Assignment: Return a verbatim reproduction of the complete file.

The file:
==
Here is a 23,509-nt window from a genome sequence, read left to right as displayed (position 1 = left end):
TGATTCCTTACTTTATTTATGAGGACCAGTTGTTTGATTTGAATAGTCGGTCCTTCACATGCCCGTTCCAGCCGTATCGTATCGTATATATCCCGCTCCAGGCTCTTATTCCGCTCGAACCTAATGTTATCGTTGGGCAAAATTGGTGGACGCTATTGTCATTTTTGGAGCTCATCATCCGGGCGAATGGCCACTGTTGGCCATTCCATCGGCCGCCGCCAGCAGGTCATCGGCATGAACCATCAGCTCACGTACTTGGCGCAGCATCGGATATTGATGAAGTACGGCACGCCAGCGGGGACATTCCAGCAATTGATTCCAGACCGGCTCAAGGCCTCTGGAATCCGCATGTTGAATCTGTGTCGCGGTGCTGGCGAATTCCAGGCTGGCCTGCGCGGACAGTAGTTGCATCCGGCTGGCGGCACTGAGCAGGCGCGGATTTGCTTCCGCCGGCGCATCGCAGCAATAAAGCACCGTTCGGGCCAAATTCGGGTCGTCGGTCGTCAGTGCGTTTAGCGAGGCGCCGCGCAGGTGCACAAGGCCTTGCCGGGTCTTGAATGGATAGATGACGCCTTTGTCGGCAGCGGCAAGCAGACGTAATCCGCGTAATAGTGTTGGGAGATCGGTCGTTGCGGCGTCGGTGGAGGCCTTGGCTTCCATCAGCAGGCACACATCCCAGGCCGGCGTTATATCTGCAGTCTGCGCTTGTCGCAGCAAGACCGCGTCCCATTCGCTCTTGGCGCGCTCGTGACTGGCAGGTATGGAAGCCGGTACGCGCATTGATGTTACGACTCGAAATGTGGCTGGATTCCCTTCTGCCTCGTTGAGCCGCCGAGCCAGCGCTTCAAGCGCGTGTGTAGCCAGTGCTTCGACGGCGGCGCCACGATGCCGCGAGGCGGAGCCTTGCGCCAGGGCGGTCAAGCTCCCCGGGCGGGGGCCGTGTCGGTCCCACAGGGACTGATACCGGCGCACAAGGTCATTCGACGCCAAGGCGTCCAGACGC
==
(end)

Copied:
Here is a 23,509-nt window from a genome sequence, read left to right as displayed (position 1 = left end):
TGATTCCTTACTTTATTTATGAGGACCAGTTGTTTGATTTGAATAGTCGGTCCTTCACATGCCCGTTCCAGCCGTATCGTATCGTATATATCCCGCTCCAGGCTCTTATTCCGCTCGAACCTAATGTTATCGTTGGGCAAAATTGGTGGACGCTATTGTCATTTTTGGAGCTCATCATCCGGGCGAATGGCCACTGTTGGCCATTCCATCGGCCGCCGCCAGCAGGTCATCGGCATGAACCATCAGCTCACGTACTTGGCGCAGCATCGGATATTGATGAAGTACGGCACGCCAGCGGGGACATTCCAGCAATTGATTCCAGACCGGCTCAAGGCCTCTGGAATCCGCATGTTGAATCTGTGTCGCGGTGCTGGCGAATTCCAGGCTGGCCTGCGCGGACAGTAGTTGCATCCGGCTGGCGGCACTGAGCAGGCGCGGATTTGCTTCCGCCGGCGCATCGCAGCAATAAAGCACCGTTCGGGCCAAATTCGGGTCGTCGGTCGTCAGTGCGTTTAGCGAGGCGCCGCGCAGGTGCACAAGGCCTTGCCGGGTCTTGAATGGATAGATGACGCCTTTGTCGGCAGCGGCAAGCAGACGTAATCCGCGTAATAGTGTTGGGAGATCGGTCGTTGCGGCGTCGGTGGAGGCCTTGGCTTCCATCAGCAGGCACACATCCCAGGCCGGCGTTATATCTGCAGTCTGCGCTTGTCGCAGCAAGACCGCGTCCCATTCGCTCTTGGCGCGCTCGTGACTGGCAGGTATGGAAGCCGGTACGCGCATTGATGTTACGACTCGAAATGTGGCTGGATTCCCTTCTGCCTCGTTGAGCCGCCGAGCCAGCGCTTCAAGCGCGTGTGTAGCCAGTGCTTCGACGGCGGCGCCACGATGCCGCGAGGCGGAGCCTTGCGCCAGGGCGGTCAAGCTCCCCGGGCGGGGGCCGTGTCGGTCCCACAGGGACTGATACCGGCGCACAAGGTCATTCGACGCCAAGGCGTCCAGACGC